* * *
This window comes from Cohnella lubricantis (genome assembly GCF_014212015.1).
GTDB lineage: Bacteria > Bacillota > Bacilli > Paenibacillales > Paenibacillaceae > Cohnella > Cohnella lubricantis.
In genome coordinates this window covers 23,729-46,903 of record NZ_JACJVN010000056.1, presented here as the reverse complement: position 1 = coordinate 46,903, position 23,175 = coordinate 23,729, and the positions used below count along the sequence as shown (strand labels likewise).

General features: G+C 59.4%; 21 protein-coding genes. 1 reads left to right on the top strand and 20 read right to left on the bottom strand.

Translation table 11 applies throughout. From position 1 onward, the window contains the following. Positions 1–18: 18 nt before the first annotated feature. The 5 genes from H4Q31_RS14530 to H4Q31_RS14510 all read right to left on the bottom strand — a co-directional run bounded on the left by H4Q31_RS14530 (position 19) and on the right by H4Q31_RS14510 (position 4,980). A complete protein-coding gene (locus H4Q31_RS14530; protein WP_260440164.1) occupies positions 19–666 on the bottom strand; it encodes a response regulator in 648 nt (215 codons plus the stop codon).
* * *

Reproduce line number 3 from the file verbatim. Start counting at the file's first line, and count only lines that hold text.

In genome coordinates this window covers 23,729-46,903 of record NZ_JACJVN010000056.1, presented here as the reverse complement: position 1 = coordinate 46,903, position 23,175 = coordinate 23,729, and the positions used below count along the sequence as shown (strand labels likewise).